Canada recognizes common-law trade-mark rights based on use, including actions for passing off. In addition, Canada has a federally enacted Trade-marks Act that provides additional remedies, including remedies for passing off.
The Trade-Marks Act permits a party to sue for:
- false and misleading statements that tend to discredit the business, goods or services of a competitor;
- passing off; and
- descriptions of goods that are materially false and mislead the public as to their character, geographic origin or mode of manufacture.
In addition to the foregoing, having a registered trade-mark allows a party to also be able to sue for depreciation of goodwill because of the infringing trade-mark or trade-name.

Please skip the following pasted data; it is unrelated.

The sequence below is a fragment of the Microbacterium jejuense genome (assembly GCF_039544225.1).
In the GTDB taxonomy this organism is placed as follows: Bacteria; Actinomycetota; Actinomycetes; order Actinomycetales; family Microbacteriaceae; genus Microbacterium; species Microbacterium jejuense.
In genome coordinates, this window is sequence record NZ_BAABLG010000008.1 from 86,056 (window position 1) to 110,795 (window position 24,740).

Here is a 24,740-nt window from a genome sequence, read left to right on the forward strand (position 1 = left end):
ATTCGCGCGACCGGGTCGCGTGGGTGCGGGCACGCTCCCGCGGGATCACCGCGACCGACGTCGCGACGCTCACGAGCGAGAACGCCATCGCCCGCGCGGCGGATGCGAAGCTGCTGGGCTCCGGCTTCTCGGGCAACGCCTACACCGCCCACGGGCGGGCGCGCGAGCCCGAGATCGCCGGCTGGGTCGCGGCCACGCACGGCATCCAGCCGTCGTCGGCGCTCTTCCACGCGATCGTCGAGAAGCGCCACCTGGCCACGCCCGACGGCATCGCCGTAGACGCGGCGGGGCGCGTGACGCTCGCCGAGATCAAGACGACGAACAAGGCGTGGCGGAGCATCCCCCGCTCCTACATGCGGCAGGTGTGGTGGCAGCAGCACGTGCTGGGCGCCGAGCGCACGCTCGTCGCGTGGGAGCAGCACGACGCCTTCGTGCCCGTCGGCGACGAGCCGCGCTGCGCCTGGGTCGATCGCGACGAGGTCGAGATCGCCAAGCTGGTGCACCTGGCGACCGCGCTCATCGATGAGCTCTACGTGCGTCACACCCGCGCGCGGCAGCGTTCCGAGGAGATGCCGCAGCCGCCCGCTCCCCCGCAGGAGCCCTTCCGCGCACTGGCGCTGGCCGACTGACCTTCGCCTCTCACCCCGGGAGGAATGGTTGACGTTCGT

If you become aware of someone infringing on your trade-mark, you should take action or you could lose your trade-mark rights.
Quite often, a “cease and desist” or “demand” letter will be sufficient. At Sodagar & Company, we can issue tailored “cease and desist” advising the infringing party to cease using your trade-mark immediately. If this does not achieve the desired result, then we will take further action, which could include a legal action for trade-mark infringement.
If you think that your trademark may be infringed by a pending registration application, it is important to file an opposition in a timely fashion. The opposition period is open for 2 months after publication of the mark in the Trade-mark Journal. This is the best opportunity to prevent the registration of a conflicting mark. Please note that since the trademark registry is a public record, it is assumed that you are aware of it and of applications being made for trade-mark registration.
If someone is infringing your trade-mark or you are the recipient of an opposition, please contact us to see how we can assist with your matter